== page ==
#4
  5. happywanderer

    happywanderer Adventurer

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    Yep on modern Vespa forum a guy is selling a bv350 for 4500. Steal it now. I bought a new bv350 10 days ago and love it. Very nice scooter. If you get it I don't think you'll regret it.
    #5
  6. GREY.HOUND

    GREY.HOUND Been here awhile

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    http://www.justgottascoot.com/reviews.htm

    A review of the BV, People and Citycom all in one place.

    That being said, the People 300 is what really got me looking at scooters when I first started about 1 year ago. 16" wheels, 300cc; what's not to like. I does appear to have very little storage under seat. My local Kymco dealer only had Super 8's so I never saw one in person.

    I went to the the Vespa, Piaggio, Aprilia dealer expecting to look at a BV350. What I did notice was that, seeing a Vespa in person for the first time, how beautiful the 300's (specifically the chromed out model) were and for a time considered getting one. Price ruled that out though.

    They didn't have a BV350, so I've never seen one in person. If I were buying today, I'd be buying it over any of the others. I ended up purchasing my 1st motorbike from said dealer in November last year, an Aprilia SC250 and love it. Though, again, had I know how much I was going to enjoy this "motorcycle thing", I would have found a BV350 and paid the premium.

    The Citycom looks like a really nice scooter. 16" wheels also. Being that it is heavier than the People 300 and only 263cc and Sym dealers are even less numerous than Kymco, I'd go with the People over the citycom. The Citycom does seem like a really well thought out scooter though.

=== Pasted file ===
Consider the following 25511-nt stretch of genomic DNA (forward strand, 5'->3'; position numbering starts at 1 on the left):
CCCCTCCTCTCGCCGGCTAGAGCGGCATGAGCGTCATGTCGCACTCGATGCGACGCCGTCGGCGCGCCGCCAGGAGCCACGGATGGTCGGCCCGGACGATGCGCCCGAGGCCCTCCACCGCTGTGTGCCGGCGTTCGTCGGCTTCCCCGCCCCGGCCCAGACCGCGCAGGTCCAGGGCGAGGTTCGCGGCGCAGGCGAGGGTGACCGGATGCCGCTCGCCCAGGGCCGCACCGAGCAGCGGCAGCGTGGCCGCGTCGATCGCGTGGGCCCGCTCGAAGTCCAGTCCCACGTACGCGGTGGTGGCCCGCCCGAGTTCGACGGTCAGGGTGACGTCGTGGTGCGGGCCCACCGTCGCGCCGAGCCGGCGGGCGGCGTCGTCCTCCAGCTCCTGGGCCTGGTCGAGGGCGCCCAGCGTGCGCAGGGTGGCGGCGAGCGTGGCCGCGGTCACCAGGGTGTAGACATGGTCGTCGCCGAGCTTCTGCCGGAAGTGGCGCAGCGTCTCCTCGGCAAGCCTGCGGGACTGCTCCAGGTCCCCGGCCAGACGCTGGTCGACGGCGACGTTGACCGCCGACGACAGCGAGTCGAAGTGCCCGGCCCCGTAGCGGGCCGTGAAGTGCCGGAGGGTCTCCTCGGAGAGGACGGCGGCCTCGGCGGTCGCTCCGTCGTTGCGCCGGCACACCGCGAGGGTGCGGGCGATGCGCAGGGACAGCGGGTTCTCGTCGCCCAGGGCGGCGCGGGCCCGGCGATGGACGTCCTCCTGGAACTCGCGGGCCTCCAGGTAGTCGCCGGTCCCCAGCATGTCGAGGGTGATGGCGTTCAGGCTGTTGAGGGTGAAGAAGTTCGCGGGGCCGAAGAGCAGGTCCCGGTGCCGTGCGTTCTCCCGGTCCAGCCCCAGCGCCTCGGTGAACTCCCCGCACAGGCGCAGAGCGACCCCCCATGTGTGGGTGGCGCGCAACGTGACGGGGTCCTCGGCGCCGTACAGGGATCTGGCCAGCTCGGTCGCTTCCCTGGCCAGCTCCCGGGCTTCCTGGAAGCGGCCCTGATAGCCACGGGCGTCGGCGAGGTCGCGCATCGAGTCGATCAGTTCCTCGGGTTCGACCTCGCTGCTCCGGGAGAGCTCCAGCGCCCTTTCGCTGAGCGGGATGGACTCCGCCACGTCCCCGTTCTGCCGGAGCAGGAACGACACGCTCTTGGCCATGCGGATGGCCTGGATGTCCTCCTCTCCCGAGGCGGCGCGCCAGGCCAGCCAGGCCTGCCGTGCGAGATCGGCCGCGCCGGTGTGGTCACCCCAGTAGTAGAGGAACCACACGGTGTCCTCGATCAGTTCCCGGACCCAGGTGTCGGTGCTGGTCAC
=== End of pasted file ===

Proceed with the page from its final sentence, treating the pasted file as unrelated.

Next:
So, I basically went through this exact thing last fall. The fact that I wanted to buy locally won out. Vespa 300's and the Aprilia were available, People 300 wasn't in stock, The Vespa would have been too expensive, so I got the SC250 and don't regret it. I don't think you'll make a bad choice either.

    Wow! dissertation over. LOL
    #6
  7. quasigentrified

    quasigentrified Ape Trumpet

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    i've never ridden the sym, but of the other three, the bv350 was definitely the performance champ. overall, though, comfort and convenience are personal attributes, and you're best off begging for a test drive. i'd choose the bv350 again in a heartbeat -- the kymco felt like it had less pull than my sc250 and the ugly console offended my personal aesthetics, and i'd never buy a vespa again on account of the tiny 12" wheels. the bv's faults for me boil down to: a) the terrible gas gauge (seriously, it's so reliably wrong that it would be more useful disconnected); b) the wonky turn indicator; and c) the need for a 15-30 second warmup for a clean start on colder mornings. (i'm impatient.)